If you have used Talcum Powder products around the genital area these talc products may have moved to your fallopian tubes resulting in fallopian tube cancer. The products include Johnson and Johnson Baby Powder and Shower to Shower. The Talcum Powder Lawsuit Helpline is always looking for articles to share with our readers. We found this online and feel it was worth sharing.
All About Fallopian Tube Cancer
Neha Vapiwala, MD and Christine Hill-Kayser, MD
Updated by: Karen Arnold-Korzeniowski, BSN RN
The Abramson Cancer Center of the University of Pennsylvania
Last Modified: March 14, 2016
What are the fallopian tube(s)?
The fallopian tubes are a pair of thin tubes that transport a woman’s eggs (ova) from her ovaries (where they are housed) to her uterus (aka “womb”) where they are either fertilized by male sperm or discarded during menstruation. Typically, an egg is released from one of the ovaries into the adjacent fallopian tube once each month during ovulation, which occurs in women who are of reproductive age. The tube helps to move the egg along its journey to the uterus with small hair-like projections called cilia that line the inside of the tubes.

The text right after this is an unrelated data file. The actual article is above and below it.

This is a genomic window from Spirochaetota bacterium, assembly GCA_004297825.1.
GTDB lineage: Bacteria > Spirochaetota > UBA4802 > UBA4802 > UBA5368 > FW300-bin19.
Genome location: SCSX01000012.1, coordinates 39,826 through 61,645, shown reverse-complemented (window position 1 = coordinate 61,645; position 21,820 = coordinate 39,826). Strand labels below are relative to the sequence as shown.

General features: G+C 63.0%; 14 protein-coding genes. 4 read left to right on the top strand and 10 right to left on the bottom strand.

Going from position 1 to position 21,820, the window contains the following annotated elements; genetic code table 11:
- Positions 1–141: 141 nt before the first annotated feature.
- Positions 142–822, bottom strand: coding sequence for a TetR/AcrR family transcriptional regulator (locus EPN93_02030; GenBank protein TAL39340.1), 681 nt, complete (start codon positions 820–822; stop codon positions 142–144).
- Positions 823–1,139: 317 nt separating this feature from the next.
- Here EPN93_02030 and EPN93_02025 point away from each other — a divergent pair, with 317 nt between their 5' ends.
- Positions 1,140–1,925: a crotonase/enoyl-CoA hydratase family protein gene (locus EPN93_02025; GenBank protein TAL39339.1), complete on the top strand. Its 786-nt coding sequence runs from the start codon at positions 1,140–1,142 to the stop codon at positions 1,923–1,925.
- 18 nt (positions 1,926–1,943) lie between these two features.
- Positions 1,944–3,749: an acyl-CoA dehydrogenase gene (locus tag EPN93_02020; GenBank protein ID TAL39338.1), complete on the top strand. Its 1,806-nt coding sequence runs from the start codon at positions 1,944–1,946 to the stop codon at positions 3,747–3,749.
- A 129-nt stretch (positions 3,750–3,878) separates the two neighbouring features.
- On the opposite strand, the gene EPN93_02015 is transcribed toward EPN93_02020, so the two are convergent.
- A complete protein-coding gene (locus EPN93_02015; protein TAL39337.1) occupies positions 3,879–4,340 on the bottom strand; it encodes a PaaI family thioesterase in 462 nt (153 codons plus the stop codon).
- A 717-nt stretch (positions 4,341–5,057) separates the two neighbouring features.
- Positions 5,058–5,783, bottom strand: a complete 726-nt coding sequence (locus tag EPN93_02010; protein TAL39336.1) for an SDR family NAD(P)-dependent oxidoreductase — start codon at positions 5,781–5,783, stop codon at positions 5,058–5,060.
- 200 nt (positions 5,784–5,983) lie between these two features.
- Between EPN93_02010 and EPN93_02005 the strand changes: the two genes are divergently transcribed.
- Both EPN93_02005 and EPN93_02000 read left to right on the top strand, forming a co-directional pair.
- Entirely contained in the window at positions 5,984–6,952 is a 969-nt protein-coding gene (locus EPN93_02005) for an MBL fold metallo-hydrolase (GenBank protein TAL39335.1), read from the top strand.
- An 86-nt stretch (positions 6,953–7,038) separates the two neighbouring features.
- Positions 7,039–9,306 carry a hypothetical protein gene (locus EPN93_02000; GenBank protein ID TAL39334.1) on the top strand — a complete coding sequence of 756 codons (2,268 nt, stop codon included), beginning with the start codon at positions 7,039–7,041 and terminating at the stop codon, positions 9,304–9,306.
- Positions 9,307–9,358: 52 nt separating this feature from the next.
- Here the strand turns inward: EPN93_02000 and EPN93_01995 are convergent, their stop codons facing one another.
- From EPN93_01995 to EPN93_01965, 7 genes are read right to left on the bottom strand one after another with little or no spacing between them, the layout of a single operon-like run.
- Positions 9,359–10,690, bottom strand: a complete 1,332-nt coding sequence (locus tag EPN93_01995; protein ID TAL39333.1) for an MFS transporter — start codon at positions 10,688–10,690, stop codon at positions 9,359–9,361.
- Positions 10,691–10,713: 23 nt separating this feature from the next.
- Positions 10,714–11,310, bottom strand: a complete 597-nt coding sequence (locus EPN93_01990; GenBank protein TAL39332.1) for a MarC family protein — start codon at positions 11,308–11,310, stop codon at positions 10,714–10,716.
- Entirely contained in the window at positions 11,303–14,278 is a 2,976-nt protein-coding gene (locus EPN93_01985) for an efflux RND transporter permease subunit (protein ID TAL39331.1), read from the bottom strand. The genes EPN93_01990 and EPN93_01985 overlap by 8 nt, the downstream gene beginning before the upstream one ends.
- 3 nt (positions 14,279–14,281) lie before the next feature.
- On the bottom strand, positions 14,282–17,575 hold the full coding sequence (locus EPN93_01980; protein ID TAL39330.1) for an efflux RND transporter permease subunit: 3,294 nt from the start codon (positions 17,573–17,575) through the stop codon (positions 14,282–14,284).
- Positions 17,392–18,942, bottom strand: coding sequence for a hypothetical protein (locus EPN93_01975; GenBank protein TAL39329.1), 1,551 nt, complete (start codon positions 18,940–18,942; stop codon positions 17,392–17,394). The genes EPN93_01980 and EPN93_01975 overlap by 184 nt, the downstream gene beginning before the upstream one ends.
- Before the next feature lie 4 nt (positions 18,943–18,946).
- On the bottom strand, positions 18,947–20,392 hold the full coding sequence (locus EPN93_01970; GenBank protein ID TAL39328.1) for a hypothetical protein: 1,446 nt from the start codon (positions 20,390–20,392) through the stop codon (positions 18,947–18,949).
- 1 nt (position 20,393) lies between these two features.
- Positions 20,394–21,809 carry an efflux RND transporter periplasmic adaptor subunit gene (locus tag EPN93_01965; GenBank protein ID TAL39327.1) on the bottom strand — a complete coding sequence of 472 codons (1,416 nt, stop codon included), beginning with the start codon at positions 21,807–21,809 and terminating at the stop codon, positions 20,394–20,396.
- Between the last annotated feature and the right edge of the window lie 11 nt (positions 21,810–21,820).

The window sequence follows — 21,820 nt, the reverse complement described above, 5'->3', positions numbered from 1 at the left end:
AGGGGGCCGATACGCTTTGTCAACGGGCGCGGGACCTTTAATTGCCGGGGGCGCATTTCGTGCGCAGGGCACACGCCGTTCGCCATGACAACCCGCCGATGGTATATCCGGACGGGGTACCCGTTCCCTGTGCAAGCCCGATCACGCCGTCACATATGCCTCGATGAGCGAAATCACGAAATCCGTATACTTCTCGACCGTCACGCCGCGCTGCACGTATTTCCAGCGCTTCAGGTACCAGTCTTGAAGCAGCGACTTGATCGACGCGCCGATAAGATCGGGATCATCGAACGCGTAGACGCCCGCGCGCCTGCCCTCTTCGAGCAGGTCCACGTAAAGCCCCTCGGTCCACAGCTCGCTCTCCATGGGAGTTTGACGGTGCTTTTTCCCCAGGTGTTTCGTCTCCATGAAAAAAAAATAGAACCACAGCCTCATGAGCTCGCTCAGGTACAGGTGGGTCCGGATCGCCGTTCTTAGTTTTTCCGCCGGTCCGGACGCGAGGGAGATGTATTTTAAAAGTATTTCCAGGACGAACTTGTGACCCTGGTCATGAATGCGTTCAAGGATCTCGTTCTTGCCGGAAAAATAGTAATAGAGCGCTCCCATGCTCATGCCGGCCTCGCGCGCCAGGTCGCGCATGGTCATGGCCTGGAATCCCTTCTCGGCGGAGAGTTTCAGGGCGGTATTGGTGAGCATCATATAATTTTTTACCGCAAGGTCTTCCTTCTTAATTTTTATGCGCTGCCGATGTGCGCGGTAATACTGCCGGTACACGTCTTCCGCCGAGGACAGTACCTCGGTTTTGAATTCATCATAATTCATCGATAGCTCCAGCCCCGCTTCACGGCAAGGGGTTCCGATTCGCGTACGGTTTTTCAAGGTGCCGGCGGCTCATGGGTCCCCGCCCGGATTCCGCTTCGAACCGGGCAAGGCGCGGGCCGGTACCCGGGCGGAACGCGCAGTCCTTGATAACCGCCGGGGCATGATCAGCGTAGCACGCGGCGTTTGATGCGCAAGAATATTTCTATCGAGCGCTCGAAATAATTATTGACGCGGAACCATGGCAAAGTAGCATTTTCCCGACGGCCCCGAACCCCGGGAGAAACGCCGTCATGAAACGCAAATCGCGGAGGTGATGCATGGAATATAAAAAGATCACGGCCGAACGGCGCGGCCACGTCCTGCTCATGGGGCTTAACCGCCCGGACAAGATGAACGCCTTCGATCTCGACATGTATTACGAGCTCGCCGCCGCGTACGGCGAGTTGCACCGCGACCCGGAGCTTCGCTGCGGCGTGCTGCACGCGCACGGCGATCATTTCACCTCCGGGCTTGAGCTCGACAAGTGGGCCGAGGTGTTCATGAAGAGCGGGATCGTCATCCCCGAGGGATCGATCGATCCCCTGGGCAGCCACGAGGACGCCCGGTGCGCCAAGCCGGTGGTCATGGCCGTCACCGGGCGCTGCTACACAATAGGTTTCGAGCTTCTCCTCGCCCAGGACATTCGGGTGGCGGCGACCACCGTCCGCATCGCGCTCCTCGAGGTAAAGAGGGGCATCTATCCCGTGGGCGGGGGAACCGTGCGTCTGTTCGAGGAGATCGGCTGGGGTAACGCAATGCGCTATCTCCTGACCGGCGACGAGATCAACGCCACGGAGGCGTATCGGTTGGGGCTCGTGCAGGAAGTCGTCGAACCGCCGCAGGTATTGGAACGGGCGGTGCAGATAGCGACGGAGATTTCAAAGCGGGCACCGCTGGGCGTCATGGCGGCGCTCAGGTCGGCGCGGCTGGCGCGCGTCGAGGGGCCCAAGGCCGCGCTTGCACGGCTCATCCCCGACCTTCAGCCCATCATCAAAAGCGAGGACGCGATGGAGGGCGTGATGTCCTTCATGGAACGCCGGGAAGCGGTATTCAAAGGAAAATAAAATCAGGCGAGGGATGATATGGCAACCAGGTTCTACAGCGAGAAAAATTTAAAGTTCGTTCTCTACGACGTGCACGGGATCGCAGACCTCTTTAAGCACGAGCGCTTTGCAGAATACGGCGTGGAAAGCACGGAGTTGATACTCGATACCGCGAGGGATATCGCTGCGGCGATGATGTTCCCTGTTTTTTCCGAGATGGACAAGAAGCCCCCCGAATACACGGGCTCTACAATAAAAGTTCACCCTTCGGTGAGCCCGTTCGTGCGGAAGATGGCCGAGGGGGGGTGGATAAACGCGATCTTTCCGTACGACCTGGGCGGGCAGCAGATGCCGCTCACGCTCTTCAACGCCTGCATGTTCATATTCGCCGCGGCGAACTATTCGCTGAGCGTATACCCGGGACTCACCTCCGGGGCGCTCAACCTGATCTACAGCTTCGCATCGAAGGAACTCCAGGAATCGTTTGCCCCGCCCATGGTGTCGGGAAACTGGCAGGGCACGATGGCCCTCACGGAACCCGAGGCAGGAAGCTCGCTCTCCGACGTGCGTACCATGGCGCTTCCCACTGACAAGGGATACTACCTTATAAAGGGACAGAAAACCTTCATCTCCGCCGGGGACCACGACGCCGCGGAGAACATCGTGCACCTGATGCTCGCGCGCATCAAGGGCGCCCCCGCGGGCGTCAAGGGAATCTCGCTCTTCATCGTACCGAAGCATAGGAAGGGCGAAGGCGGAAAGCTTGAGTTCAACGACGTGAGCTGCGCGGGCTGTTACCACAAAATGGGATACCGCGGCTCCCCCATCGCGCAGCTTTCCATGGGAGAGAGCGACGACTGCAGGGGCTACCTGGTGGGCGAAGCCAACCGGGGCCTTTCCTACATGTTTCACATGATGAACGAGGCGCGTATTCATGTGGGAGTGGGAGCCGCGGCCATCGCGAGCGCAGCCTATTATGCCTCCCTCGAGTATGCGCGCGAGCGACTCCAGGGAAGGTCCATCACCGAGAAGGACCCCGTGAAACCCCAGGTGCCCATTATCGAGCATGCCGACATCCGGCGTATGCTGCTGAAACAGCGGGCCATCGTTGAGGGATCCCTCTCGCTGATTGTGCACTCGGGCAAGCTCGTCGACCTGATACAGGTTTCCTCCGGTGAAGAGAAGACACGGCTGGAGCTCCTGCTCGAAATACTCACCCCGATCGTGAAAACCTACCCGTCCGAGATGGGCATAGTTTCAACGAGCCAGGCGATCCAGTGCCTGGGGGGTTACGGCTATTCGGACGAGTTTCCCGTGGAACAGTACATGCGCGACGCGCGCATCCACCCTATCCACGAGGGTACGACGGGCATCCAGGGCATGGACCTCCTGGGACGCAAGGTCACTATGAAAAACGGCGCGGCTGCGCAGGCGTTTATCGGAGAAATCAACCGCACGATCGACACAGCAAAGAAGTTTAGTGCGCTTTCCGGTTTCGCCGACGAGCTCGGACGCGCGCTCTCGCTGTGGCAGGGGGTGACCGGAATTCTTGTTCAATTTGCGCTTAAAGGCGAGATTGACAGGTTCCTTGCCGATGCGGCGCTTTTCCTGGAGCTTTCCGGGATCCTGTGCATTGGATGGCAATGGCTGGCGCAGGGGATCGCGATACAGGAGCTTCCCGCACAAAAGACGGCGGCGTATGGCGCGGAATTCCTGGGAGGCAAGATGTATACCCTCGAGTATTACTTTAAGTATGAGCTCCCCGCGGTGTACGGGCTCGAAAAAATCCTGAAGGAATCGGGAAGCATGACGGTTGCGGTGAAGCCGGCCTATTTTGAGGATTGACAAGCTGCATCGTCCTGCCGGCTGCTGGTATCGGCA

What is fallopian tube cancer?
Normally, cells in the body will grow and divide to replace old or damaged cells in the body. This growth is highly regulated, and once enough cells are produced to replace the old ones, normal cells stop dividing. Tumors occur when there is an error in this regulation and cells continue to grow in an uncontrolled way. Tumors can either be benign or malignant. Although benign tumors may grow in an uncontrolled fashion sometimes, they do not spread beyond the part of the body where they started (metastasize) and do not invade into surrounding tissues. Malignant tumors, however, will grow in such a way that they invade and damage other tissues around them. They also may spread to other parts of the body, usually through the blood stream or through the lymphatic system where the lymph nodes are located. Over time, the cells within a malignant tumor become more abnormal and appear less like normal cells. This change in the appearance of cancer cells is called the tumor grade, and cancer cells are described as being well-differentiated, moderately-differentiated, poorly-differentiated, or undifferentiated. Well-differentiated cells are quite normal appearing and resemble the normal cells from which they originated. Undifferentiated cells are cells that have become so abnormal that often we cannot tell what types of cells they started from.